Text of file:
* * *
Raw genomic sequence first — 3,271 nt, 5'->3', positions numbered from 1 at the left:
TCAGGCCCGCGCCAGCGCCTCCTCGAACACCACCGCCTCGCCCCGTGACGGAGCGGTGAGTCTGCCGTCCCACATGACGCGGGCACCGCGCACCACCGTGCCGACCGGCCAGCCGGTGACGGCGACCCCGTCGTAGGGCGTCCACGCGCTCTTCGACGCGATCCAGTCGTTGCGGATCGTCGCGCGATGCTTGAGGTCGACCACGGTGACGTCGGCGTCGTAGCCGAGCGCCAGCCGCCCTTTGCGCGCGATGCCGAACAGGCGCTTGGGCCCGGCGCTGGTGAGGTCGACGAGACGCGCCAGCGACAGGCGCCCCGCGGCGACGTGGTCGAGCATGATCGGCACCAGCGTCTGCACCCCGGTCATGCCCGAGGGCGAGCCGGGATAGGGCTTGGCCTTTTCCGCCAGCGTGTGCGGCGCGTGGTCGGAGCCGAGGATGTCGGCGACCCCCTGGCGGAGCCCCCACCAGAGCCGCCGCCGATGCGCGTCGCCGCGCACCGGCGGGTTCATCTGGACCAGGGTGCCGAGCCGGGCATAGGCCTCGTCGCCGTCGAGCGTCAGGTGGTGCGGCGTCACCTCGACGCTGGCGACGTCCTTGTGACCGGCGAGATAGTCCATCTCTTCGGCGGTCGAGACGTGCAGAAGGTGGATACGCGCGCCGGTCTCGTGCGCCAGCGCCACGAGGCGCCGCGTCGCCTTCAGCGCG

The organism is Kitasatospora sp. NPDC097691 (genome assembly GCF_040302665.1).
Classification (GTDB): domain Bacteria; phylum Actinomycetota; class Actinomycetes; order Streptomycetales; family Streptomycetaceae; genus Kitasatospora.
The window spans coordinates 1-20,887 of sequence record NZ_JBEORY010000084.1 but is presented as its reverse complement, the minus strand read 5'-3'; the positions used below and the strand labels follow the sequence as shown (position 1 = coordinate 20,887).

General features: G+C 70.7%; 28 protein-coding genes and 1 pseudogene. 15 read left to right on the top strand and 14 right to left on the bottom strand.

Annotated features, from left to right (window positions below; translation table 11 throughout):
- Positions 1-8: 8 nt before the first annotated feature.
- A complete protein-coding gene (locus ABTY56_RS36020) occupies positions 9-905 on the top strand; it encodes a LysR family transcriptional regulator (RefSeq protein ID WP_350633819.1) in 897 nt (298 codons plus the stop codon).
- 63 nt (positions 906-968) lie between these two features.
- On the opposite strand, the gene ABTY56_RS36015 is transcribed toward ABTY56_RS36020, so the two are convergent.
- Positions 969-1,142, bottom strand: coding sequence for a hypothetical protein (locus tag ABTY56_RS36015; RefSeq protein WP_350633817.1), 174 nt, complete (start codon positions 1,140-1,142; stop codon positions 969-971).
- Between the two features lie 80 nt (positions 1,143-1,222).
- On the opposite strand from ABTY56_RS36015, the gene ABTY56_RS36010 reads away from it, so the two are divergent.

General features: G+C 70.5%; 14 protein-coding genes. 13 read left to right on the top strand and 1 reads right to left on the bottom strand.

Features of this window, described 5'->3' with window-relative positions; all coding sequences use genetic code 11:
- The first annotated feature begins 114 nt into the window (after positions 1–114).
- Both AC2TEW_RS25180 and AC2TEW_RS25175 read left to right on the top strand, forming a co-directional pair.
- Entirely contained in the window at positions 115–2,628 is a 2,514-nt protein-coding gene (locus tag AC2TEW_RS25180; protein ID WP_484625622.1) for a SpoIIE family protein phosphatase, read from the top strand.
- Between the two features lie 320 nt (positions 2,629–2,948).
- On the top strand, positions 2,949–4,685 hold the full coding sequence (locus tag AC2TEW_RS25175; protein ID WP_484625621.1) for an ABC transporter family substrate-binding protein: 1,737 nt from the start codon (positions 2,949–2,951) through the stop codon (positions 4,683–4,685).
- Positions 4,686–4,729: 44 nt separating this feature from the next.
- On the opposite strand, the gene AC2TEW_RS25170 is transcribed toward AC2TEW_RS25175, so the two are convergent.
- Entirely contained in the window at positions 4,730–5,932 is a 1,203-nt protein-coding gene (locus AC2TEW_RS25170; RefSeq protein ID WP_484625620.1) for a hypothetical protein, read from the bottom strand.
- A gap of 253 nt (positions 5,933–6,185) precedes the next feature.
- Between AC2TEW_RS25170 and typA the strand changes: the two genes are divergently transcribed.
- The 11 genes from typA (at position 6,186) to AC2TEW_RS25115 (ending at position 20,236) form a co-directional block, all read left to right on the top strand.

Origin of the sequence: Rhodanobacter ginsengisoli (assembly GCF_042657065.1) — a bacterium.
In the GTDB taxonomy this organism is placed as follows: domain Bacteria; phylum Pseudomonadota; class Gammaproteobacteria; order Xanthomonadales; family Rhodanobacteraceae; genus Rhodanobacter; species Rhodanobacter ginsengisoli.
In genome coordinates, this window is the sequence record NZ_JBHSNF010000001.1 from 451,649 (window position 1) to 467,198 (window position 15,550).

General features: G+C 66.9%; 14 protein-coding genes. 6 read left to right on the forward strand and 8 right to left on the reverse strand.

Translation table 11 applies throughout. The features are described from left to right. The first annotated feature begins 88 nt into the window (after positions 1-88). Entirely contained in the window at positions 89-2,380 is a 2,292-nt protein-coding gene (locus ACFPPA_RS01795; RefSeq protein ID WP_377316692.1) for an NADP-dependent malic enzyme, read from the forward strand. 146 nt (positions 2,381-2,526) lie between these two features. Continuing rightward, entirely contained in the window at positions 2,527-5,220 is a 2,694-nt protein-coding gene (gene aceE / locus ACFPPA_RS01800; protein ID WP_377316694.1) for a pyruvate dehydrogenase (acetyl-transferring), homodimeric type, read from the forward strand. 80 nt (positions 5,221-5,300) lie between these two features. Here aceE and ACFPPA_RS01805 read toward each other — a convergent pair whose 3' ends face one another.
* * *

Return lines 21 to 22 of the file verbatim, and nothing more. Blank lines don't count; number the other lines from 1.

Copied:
- On the top strand, positions 2,949–4,685 hold the full coding sequence (locus tag AC2TEW_RS25175; protein ID WP_484625621.1) for an ABC transporter family substrate-binding protein: 1,737 nt from the start codon (positions 2,949–2,951) through the stop codon (positions 4,683–4,685).
- Positions 4,686–4,729: 44 nt separating this feature from the next.